A Streetcar of Symbols

     In Tennessee Williams' 1947 A Streetcar Named Desire, one of the opening lines of Blanche DuBois symbolizes the events that revolve around the life of Blanche throughout the movie (from what she did at Belle Reve to what happens while she is with Stanley and Stella). The memorable line--"They told me to take a streetcar named Desire, and then transfer to one called Cemeteries and ride six blocks and get off at Elysian Fields"-- sets the plot of the entire play and 1951 movie, directed by Elia Kazan.

     When Blanche (Vivien Leigh) was at Belle Reve, she let her desire for a younger man force her to become an outcast from the society of Laurel. Also, by losing Belle Reve, she is forced into staying at a local hotel, where she gains a "reputation." This represents the streetcar named Desire part of the quotation. She is to take the streetcar over to one named Cemeteries. The name of the streetcar symbolizes the desires she felt toward the men passing through Laurel. Her desires led her to leave and go to Stella.

     The streetcar named Cemeteries symbolizes Blanche's "death." By "death" I am not meaning that she passed away, but that she officially left the comfort of this world. Her "death" in the story comes when she has the nervous breakdown after her rape at the hands of Stanley (Marlon Brando). She has become dead to all around her, and she no longer is putting on the facade that she had arrived with.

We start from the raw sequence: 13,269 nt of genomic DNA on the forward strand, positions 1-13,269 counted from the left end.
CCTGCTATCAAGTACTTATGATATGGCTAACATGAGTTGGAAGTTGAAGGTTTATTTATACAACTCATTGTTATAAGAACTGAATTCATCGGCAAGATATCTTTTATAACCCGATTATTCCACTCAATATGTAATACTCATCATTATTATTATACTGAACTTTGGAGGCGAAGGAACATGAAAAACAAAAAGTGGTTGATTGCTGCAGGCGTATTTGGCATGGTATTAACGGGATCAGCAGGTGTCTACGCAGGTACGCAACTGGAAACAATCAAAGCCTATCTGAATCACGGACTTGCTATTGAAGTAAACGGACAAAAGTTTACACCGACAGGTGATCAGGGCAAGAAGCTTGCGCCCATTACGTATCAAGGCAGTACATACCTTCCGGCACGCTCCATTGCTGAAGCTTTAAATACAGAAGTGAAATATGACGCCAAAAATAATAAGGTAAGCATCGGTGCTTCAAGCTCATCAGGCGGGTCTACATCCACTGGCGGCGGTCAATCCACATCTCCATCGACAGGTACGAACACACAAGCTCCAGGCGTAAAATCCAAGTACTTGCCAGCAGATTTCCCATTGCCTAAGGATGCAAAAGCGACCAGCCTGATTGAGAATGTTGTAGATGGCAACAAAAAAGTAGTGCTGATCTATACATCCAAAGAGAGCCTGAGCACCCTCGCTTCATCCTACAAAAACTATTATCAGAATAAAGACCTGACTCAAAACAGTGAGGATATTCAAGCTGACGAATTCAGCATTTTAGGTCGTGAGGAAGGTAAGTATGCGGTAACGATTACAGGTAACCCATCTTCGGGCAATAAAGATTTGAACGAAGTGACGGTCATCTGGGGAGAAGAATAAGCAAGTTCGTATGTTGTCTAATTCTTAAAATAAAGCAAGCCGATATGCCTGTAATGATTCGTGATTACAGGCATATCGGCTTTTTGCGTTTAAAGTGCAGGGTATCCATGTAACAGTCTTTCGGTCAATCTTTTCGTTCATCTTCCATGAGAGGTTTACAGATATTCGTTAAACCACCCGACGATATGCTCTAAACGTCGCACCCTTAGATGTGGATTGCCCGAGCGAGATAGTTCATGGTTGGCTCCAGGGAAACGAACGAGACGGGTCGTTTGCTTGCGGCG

Elysian Fields symbolizes Blanche's "rebirth" after her death. Her "rebirth" in the story comes after her breakdown and she is carried off to the asylum. She is sent there so that she may receive treatment and recover from the pains of her life.

     In conclusion, the opening phrase of Blanche foreshadows the events she reveals in the story. Her life history can be summarized in just that one little phrase.

Richard Shepherd

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